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The Pazzi were a noble Tuscan family, particularly notable in the medieval and Renaissance periods. In 1342 they gave up their titles of nobility so that members could be elected to public office. Their main trade during the 15th century was banking. Members of the family were in the Pazzi conspiracy to assassinate Giuliano de' Medici and his brother Lorenzo de' Medici on 26 April 1478. Andrea de' Pazzi was the patron of the chapter-house for the Franciscan community at the Basilica of Santa Croce, Florence, the Pazzi Chapel.
The family name derives from "Il Pazzo", "the madman", one of the first soldiers over the walls in the Siege of Jerusalem during the First Crusade, who brought away with him and took back to Florence a stone from the Basilica of the Holy Sepulchre. The Pazzi family was accorded the privilege of striking a light from this stone on Holy Saturday when all fires in the city were extinguished, from which the altar light of the Basilica di Santa Maria del Fiore was annually rekindled. On the following day, Easter Day, a dove-shaped rocket was made to slide on a wire from above the high altar to an oxcart loaded with fireworks in the piazza. From the explosion of the fireworks, the scoppio del carro, sparks were carried to the hearths of the city.
The Pazzi were involved in the conspiracy to replace the de' Medici as rulers of Florence which bears their name. On 26 April 1478 there was an attempt to assassinate Lorenzo de' Medici and his brother Giuliano de' Medici. Lorenzo was wounded but survived; Giuliano was killed. The partial failure of the plot served to strengthen the position of the de' Medici. The Pazzi were banished from Florence.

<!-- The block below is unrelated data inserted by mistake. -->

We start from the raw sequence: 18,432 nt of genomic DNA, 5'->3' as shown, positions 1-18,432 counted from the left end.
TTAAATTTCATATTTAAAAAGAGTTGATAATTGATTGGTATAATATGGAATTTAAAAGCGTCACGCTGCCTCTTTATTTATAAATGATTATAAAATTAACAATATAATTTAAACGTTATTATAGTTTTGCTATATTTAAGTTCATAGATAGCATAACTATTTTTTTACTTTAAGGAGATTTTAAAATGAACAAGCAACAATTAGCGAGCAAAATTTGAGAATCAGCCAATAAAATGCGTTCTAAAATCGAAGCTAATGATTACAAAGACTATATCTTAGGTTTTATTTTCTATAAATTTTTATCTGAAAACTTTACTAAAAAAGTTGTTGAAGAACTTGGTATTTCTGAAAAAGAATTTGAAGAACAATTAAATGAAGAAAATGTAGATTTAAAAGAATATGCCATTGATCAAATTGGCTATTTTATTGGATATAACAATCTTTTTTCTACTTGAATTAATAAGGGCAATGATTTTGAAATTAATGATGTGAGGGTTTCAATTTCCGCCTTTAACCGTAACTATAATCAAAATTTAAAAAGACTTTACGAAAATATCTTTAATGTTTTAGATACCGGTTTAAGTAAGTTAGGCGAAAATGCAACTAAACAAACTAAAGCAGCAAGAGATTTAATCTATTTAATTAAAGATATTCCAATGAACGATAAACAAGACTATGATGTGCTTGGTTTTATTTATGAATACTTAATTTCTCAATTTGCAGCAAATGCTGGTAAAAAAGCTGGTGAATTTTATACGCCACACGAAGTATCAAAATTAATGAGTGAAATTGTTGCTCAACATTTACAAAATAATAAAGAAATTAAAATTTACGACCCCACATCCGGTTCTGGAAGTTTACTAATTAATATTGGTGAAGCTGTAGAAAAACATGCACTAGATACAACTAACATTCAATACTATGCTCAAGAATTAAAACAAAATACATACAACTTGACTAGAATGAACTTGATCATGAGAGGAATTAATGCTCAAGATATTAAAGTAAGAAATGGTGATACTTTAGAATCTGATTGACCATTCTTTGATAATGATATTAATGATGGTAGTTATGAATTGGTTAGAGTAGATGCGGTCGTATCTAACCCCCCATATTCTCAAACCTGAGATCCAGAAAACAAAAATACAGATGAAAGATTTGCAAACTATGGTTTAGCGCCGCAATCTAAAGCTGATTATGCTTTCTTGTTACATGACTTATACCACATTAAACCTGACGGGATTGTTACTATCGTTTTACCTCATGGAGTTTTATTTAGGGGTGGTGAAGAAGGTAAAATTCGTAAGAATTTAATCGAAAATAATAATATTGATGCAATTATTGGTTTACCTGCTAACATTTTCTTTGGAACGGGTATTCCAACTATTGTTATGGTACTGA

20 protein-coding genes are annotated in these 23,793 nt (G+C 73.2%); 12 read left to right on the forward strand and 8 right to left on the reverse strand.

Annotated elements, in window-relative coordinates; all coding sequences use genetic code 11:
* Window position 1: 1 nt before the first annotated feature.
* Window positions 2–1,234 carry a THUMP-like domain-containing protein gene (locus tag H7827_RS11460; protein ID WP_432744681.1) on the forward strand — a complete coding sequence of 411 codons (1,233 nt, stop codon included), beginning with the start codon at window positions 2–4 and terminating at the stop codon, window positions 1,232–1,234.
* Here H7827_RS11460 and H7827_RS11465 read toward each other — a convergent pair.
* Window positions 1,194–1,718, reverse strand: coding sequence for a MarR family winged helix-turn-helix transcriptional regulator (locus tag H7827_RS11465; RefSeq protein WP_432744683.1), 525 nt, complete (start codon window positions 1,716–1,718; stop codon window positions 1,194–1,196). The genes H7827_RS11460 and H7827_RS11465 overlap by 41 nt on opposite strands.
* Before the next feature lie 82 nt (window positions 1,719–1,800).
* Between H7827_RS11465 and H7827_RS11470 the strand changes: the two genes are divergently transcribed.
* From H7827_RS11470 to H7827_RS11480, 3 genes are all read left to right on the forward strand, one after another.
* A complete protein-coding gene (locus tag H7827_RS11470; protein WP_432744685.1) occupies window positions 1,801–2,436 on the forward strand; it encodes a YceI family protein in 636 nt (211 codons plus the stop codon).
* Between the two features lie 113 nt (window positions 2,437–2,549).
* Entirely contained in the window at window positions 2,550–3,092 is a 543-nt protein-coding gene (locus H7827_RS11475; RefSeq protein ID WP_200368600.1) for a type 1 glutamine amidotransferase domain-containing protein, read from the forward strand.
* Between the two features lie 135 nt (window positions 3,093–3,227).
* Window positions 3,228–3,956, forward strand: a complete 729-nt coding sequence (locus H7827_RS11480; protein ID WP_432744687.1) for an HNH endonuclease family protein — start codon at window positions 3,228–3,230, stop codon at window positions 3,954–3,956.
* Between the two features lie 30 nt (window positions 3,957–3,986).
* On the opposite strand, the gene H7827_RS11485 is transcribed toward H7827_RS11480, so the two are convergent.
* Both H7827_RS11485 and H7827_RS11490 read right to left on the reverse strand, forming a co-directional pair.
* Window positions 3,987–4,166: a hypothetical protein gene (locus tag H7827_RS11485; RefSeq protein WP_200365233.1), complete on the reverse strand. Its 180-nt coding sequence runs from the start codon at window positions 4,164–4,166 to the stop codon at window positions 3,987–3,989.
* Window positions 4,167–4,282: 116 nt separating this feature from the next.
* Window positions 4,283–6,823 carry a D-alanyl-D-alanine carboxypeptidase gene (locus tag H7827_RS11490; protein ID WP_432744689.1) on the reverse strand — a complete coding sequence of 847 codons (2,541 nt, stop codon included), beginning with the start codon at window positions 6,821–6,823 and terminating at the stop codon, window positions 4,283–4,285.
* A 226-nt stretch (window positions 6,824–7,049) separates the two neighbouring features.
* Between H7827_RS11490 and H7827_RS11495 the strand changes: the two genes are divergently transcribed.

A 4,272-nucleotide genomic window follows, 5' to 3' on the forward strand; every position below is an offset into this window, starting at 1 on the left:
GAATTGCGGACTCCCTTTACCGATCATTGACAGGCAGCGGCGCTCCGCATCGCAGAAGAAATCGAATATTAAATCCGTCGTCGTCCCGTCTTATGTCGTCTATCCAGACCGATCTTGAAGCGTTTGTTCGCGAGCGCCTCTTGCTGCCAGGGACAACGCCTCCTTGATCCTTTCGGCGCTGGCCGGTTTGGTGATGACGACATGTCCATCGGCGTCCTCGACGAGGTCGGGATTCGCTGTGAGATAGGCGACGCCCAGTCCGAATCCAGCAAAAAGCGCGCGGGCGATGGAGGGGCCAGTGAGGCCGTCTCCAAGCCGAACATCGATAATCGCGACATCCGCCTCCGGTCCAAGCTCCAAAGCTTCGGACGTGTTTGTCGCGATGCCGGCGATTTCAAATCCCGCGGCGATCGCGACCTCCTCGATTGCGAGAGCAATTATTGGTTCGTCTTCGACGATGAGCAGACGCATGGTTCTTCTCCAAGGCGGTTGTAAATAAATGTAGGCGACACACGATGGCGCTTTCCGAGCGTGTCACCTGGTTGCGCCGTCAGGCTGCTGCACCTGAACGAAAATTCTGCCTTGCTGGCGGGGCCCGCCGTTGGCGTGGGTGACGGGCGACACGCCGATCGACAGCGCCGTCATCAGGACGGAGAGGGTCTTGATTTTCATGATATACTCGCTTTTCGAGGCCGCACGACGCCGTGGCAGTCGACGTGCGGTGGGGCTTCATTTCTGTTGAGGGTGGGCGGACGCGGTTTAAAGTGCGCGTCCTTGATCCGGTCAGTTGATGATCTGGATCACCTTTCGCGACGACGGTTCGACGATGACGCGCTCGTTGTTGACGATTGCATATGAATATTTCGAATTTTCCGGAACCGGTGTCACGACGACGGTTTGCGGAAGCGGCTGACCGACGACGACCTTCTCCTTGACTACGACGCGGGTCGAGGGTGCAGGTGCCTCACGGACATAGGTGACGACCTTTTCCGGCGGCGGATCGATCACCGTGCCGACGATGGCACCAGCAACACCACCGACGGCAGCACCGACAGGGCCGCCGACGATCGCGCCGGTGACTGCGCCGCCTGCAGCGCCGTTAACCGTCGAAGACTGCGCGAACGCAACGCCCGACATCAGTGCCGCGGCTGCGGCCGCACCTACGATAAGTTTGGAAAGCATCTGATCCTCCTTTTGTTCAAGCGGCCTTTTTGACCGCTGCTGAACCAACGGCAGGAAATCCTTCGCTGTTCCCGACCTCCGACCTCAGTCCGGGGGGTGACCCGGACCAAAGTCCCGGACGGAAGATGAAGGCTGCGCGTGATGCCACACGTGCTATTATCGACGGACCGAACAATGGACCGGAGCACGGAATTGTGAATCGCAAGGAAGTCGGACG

After the overthrow of Piero de' Medici in 1494, the Pazzi family, and many other political exiles, returned to Florence to participate in the popular government. A notable member of the Pazzi family after the events surrounding the conspiracy and exile was Saint Mary Magdalene of Pazzi, who became a Carmelite nun.
The Pazzi Chapel was built under the direction of Filippo Brunelleschi in a discreet cloister of the Franciscan church of Santa Croce. The chapel was begun in 1442. It is severely restrained, made of pietra serena and white plaster, unrelieved by colour, and capped with a hemispherical dome, completed after Brunelleschi's death in accordance with his plans.
Palazzo Pazzi (Palazzo Pazzi-Quaratesi)
The main seat of the family, at canto Pazzi, where Borgo degli Albizi crosses the via del Proconsolo, was rebuilt 1462–72 for Jacopo de' Pazzi to designs by Giuliano da Maiano, the sculptor-architect favored by the family. Above its wholly traditional rusticated ground floor of the yellow-ochre sandstone Florentines call pietra forte it has a stuccoed facade in a new taste, with delicate designs round the windows in the manner associated with Brunelleschi. The central court is surrounded on three sides by round-headed arcading, with circular bosses in the spandrels.
Next to it is the smaller 16th-century three-story Palazzo Pazzi-Ammannati, rebuilt for Antonio Ramirez di Montalvo, housing Florence's small museum of natural history and host to temporary exhibitions. Its design is attributed to Bartolomeo Ammanati.
Works in Italian
Two members of the Pazzi family are placed in hell in Dante's Inferno, both in the circle of the traitors; The Divine Comedy's reference has nothing to do with the Pazzi Conspiracy, since it was written nearly 200 years earlier.